The thought of cancer is enough to shut some people down, but Emily Hedberg, of Carver, found a way to use what she learned through her experience with cancer to help others on the same journey. For two years, as Hedberg, battled cancer through chemotherapy treatments, she found herself with hours of unstructured time to fill. Her sister, Katy Smith, was Hedberg’s chemo buddy, keeping her company during the long hours. The two women had made jewelry together as young girls, so one day Smith brought supplies for making jewelry, and the women had something to occupy themselves while they waited. Hedberg also worked with a music therapist during treatments, and the therapist encouraged her to think of an image that would help her heal. Hedberg started visualizing a nest, and as an artist and art educator, she painted the nest to help her visualize it. Eventually Hedberg got the idea of painting the nest on a 1.5 cm square of paper and mounted it on a bracelet. But Hedberg and Smith didn’t stop there. By working with the therapist, they learned of other patients’ special images. Hedberg would paint them and the women would mount them into bracelets and give the bracelets anonymously with the help of the therapist.Several months ago, the sisters turned their good deed into a business called the Painted Clasp. They sell the bracelets ($75 for a pre-made bracelet; $95 for a custom bracelet), and for each bracelet they sell, they donate a bracelet to a cancer patient undergoing treatment at a local hospital.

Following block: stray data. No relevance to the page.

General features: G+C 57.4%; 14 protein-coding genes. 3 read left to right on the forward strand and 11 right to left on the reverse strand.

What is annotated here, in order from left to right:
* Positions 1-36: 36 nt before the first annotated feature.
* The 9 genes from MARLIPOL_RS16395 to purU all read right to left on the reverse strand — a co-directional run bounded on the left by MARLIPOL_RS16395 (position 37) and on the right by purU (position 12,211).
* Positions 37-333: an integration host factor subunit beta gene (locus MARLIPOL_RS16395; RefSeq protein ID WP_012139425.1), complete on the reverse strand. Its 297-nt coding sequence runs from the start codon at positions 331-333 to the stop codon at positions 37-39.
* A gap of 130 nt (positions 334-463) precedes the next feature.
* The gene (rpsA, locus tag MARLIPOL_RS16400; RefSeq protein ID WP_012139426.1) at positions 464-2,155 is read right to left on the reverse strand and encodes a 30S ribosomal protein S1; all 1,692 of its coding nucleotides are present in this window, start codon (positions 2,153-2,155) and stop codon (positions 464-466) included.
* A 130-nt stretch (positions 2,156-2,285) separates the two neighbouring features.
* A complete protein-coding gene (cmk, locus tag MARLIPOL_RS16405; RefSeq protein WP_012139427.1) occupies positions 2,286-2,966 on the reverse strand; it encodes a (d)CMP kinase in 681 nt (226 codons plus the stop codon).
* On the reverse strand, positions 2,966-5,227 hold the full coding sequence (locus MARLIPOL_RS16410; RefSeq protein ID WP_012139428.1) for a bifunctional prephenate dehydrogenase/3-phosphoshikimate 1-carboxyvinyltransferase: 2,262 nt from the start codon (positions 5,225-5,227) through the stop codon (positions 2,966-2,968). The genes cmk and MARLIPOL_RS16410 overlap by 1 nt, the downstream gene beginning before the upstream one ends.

Painted Clasp: Jewelry for Cancer Patients & Survivors
Two sisters make bracelets to help cancer patients undergoing chemotherapy.